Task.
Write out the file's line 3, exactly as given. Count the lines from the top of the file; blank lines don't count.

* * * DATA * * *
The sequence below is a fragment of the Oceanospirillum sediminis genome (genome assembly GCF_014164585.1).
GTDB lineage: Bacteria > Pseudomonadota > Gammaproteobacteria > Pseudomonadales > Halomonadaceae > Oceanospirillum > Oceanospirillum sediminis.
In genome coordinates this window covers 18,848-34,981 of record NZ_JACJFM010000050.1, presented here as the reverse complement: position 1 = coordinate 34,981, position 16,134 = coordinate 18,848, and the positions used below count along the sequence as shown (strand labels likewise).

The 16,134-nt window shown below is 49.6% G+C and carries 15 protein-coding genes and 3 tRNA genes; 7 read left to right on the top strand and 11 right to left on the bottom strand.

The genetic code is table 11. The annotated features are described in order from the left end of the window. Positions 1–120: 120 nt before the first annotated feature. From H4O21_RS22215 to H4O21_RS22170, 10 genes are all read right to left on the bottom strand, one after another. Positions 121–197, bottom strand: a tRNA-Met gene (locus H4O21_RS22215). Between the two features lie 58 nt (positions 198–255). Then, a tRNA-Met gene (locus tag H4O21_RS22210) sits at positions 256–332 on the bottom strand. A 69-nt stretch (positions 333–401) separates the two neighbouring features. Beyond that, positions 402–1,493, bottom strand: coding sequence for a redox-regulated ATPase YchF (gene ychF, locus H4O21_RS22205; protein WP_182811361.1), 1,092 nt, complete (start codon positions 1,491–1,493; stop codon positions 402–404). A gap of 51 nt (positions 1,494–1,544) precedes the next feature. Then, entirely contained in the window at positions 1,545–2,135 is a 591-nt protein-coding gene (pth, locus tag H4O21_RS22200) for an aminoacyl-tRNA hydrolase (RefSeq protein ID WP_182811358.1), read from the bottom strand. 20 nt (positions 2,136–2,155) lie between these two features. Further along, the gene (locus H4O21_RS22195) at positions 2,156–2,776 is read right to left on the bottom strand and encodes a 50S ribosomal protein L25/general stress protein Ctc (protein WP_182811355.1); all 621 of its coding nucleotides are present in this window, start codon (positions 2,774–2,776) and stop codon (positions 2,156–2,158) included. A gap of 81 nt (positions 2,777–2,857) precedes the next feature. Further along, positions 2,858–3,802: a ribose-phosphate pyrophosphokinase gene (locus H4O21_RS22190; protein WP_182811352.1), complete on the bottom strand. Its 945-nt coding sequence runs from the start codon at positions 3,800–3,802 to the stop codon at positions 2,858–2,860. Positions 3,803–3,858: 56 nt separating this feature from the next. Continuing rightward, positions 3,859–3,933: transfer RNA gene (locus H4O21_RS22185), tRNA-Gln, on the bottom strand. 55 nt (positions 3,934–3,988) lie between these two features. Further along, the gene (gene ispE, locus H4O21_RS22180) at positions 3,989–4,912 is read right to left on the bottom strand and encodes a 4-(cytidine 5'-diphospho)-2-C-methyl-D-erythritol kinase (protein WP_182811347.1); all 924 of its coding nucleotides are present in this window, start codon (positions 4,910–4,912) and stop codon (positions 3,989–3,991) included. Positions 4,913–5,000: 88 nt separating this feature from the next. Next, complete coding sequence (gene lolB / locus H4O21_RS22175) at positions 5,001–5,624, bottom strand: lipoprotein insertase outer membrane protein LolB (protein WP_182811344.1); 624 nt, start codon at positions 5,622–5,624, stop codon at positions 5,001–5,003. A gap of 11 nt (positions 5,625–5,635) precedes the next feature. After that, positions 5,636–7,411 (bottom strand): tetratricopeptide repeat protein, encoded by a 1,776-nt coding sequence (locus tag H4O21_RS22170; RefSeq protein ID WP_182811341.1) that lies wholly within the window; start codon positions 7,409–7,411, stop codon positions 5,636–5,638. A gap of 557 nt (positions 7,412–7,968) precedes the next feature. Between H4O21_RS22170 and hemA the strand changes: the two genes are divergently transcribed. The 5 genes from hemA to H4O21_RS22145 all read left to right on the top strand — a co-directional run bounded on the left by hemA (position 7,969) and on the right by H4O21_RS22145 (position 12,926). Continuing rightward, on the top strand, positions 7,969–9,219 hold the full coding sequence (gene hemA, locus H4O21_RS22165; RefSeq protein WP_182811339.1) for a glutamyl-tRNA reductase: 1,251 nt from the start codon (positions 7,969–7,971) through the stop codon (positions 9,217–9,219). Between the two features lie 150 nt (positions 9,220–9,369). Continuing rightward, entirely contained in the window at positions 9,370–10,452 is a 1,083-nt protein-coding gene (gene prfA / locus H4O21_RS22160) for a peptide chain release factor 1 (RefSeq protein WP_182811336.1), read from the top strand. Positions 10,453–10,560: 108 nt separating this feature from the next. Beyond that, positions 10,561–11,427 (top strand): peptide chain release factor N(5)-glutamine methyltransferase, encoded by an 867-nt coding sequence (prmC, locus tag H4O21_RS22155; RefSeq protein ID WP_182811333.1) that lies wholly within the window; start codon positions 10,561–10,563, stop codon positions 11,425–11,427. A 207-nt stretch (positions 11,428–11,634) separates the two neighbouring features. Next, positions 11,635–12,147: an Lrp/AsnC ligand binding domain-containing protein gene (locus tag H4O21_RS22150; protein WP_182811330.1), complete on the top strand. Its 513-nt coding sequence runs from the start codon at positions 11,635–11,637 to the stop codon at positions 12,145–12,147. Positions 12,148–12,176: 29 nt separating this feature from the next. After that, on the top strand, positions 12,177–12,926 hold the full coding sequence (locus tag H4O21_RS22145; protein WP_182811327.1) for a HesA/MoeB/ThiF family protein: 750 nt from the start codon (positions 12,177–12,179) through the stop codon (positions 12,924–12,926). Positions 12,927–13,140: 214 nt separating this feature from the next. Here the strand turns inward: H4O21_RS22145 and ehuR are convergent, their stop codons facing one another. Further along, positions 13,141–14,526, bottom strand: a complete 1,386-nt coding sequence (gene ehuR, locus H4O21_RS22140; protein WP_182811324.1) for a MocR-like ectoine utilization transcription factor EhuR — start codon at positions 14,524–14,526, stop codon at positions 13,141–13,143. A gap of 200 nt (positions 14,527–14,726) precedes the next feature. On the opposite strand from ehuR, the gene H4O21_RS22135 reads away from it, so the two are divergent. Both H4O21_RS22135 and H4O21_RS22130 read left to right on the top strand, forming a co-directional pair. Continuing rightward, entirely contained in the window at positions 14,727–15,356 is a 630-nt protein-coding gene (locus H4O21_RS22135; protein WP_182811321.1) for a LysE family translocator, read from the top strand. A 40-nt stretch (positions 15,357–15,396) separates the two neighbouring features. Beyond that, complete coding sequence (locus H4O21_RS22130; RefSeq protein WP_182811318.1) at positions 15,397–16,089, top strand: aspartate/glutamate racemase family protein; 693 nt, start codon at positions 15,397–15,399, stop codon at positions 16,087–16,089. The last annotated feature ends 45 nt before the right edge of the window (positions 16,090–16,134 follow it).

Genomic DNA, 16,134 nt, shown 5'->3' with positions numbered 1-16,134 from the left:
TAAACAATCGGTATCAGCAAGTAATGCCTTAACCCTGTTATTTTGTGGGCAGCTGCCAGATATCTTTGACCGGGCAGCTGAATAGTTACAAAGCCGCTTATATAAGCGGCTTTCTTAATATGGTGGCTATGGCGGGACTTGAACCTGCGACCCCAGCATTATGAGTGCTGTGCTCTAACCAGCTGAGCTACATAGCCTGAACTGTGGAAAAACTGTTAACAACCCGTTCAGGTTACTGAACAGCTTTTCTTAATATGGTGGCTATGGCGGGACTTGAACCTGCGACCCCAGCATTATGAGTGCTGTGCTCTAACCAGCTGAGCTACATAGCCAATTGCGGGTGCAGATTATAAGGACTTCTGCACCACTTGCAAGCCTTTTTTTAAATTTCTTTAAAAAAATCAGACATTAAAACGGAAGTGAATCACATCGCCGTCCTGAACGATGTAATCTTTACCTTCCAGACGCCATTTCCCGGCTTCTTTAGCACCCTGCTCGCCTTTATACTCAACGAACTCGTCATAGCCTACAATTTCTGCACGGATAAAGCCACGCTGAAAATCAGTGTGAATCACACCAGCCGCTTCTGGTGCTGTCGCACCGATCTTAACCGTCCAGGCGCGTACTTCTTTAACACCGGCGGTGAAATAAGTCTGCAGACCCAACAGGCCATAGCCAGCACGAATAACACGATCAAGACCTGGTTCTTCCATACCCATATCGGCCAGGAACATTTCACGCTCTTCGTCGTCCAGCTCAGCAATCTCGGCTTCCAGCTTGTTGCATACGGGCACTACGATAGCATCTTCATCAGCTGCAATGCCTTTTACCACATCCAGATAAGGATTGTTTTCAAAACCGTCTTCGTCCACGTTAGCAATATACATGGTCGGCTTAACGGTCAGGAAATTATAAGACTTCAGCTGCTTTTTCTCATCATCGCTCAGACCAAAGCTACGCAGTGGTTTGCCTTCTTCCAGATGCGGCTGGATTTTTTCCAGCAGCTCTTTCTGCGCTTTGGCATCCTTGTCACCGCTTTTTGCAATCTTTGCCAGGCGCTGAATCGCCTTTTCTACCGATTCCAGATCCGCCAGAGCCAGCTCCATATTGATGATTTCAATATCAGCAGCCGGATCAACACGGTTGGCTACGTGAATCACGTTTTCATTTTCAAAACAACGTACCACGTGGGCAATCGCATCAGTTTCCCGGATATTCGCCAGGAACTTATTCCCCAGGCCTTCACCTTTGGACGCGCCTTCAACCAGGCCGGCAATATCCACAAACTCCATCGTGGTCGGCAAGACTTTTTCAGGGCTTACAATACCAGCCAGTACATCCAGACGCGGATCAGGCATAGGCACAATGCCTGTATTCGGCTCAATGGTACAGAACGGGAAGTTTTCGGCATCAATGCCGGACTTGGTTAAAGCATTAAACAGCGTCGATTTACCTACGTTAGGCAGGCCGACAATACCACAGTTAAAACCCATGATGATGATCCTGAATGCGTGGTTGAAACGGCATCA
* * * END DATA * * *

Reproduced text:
In genome coordinates this window covers 18,848-34,981 of record NZ_JACJFM010000050.1, presented here as the reverse complement: position 1 = coordinate 34,981, position 16,134 = coordinate 18,848, and the positions used below count along the sequence as shown (strand labels likewise).